To the pizza, the shape represents an abstract algorithm to calculate the area.
The Pizza and the IShape classes represent the invariant processes involved with calculating the price per square inch ration, while the concrete Circle , Square , Triangle and Rectangle classes represent the variant area calculations for different shapes. What wee see from this example is that
objects can be used to represent pure behavior, not just tangible entities.
Interfaces are particularly useful here as they are expressly designed to represent pure, abstract behavior.

Questions & Answers

what are the importance of studying economics
Bherla Reply
To know if the country is growing or not through the country's GDP
What is the law of demand
Yaw Reply
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ıf the price increase the demand decrease and if the demand increase the price decrease
all other things being equal, an increase in demand causes a decrease in supply and vice versa
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What is demand
jude Reply
Demand is the quantity of goods and services a consumer is willing and able to purchase at various prices over a given period of time.
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If potatoes cost Jane $1 per kilogram and she has $5 that could possibly spend on potatoes or other items. If she feels that the first kilogram of potatoes is worth $1.50, the second kilogram is worth$1.14, the third is worth $1.05 and subsequent kilograms are worth $0.30, how many kilograms of potatoes will she purchase? What if she only had $2 to spend?
Susan Reply
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DAVY Reply
QI: (A) Asume the following cost data are for a purely competitive producer: At a product price Of $56. will this firm produce in the short run? Why Why not? If it is preferable to produce, what will be the profit-maximizing Or loss-minimizing Output? Explain. What economic profit or loss will the
Falak Reply
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DAVY Reply
money is any asset that is generally acceptable for the exchange of goods and for the settlement of debts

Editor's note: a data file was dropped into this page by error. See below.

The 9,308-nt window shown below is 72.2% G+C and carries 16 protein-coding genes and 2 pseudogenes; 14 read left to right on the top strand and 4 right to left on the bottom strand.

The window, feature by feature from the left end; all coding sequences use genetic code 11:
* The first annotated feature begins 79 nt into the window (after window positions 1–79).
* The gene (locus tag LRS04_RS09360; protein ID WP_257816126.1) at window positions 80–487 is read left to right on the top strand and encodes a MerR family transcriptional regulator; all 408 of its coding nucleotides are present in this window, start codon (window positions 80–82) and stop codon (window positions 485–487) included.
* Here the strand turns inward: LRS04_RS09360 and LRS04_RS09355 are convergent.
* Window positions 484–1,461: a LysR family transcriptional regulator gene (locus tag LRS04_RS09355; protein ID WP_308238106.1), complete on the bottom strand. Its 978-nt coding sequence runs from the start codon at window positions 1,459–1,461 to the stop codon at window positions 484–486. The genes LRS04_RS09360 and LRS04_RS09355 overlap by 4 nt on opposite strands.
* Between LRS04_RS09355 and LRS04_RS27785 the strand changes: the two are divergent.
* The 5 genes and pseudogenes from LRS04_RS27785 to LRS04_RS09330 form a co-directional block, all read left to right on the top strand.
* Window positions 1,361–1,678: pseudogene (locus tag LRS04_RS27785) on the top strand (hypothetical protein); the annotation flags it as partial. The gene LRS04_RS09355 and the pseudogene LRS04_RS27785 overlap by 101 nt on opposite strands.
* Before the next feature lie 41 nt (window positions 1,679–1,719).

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Stephen Reply
economics is the study of ways in which people use resources to satisfy their wants
what is Price mechanism
Dhany Reply
what is Economics
The study of resource allocation,distribution and consumption.
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Uday Reply
welfare definition of economics
examine the wealth and welfare definitions of economics
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What do we mean by Asian tigers
Aeesha Reply
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What is Average revenue
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Please, average revenue is an amount of money you gained after deducted your total expenditure from your total income.
what's a demand
Edward Reply
it is the quantity of commodities that consumers are willing and able to purchase at particular prices and at a given time
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Demand is a various quantity of a commodities that a consumer is willing and able to buy at a particular price within a given period of time. All other things been equal.
State the law of demand
The desire to get something is called demand.
what is the use of something should pay for its opportunity foregone to indicate?
Random Reply
Why in monopoly does the firm maximize profits when its marginal revenue equals marginal cost
astrid Reply
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Source:  OpenStax, Principles of object-oriented programming. OpenStax CNX. May 10, 2013 Download for free at http://legacy.cnx.org/content/col10213/1.37